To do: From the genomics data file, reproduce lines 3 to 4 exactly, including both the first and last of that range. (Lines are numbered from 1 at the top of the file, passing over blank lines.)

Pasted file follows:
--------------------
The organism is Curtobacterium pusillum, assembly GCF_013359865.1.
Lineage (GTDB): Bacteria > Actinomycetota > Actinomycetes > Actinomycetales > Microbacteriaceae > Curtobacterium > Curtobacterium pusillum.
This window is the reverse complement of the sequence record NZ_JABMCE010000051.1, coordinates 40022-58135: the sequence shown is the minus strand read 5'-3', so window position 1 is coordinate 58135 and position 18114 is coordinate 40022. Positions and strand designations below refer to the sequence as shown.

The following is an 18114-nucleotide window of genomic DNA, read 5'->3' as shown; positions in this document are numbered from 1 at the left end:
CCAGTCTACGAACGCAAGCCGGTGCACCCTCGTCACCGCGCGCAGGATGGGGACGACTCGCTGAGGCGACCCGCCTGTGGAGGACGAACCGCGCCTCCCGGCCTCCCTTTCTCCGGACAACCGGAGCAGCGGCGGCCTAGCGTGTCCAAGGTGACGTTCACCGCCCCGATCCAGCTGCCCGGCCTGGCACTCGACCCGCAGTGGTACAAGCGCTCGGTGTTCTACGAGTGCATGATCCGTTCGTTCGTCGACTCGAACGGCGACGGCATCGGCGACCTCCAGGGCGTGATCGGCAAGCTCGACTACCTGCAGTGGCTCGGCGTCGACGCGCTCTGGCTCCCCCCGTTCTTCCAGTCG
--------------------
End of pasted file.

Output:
This window is the reverse complement of the sequence record NZ_JABMCE010000051.1, coordinates 40022-58135: the sequence shown is the minus strand read 5'-3', so window position 1 is coordinate 58135 and position 18114 is coordinate 40022. Positions and strand designations below refer to the sequence as shown.

The following is an 18114-nucleotide window of genomic DNA, read 5'->3' as shown; positions in this document are numbered from 1 at the left end: